In Robert Stein’s article mentioned previously, he said “The ratio of water might vary, but only barbarians drank it unmixed, and a mixture of wine and water of equals parts was seen as ‘strong drink’ and frowned upon.” A bit later he says, “In several instances in the Old Testament a distinction is made between ‘wine’ and ‘strong drink.'” This, he suggests, supports the idea that perhaps even in Old Testament times wine was diluted.
He is correct that the Old Testament distinguishes between wine and strong drink. They are clearly two different things, and Stein provides scripture references in which wine and strong drink are mentioned together, establishing that they are, in fact, two different things. The reader is left to conclude that wine is diluted and acceptable; strong drink is not diluted and unacceptable. But in the passages in which both appear in distinction, they are both treated exactly the same. There is no verse that mentions both that gives any hint that one is permitted and the other is not. To make my point I’d like to look at three such passages.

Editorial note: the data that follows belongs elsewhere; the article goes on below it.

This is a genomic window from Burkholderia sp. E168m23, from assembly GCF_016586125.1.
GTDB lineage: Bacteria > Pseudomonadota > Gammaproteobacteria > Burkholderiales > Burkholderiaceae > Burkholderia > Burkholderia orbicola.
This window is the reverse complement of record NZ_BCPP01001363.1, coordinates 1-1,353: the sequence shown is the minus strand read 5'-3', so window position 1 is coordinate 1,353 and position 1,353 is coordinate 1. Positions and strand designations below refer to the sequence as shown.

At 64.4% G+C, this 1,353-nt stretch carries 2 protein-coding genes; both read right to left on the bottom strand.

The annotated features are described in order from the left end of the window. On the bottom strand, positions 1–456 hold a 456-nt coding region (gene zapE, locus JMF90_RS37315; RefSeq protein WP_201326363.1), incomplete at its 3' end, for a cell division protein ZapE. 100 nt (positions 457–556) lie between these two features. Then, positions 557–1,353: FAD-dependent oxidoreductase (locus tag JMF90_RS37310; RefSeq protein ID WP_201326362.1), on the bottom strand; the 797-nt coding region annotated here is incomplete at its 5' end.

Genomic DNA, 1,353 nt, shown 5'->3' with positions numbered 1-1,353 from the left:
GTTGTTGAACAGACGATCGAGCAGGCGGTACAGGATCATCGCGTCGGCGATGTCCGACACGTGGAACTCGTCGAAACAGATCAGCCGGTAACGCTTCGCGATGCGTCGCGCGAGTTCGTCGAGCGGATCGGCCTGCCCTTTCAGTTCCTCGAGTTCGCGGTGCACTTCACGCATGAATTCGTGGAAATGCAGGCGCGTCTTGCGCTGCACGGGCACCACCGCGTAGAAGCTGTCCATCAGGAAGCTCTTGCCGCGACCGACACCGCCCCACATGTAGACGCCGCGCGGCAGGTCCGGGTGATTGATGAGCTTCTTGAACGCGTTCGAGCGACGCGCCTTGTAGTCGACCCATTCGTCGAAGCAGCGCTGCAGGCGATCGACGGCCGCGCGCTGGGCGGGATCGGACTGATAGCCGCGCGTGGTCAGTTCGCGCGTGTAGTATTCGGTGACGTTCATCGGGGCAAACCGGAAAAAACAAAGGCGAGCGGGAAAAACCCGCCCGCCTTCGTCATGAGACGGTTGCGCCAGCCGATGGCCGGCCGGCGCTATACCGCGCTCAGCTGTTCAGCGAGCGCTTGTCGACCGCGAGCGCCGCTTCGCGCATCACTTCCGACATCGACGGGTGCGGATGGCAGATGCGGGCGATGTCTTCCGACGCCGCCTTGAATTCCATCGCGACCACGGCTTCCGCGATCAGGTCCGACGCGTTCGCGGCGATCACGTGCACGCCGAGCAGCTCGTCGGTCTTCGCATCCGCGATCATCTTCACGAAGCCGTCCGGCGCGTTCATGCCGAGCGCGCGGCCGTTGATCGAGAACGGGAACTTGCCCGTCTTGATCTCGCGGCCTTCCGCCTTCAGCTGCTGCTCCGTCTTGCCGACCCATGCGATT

Wine and strong drink are both equally acceptable choices to buy and consume as part of the observance of the tithe. They are distinct, but are equally acceptable beverages.
Again, wine and strong drink are clearly distinct things, but are not treated distinctly in the prohibition. The Levitical priests were forbidden to drink either beverage while serving in the Tent of Meeting. There is no moral distinction at all. Since the prohibition is specifically limited to the Tent of Meeting, it seems logical to conclude that either was an acceptable beverage outside the Tent of Meeting.
And yet again, wine and strong drink are clearly distinct things, but both are equally forbidden to the Nazirite during the period of their vow. After the vow is completed, the Nazirite is allowed to resume all the practices that were forbidden during the time of the vow.
In careful study of each passage that distinguishes wine and strong drink as being two different things, we see that they are yet treated equally. Both are capable of producing drunkenness, both require caution, and both can be consumed as beverages with gratitude to the God who made them.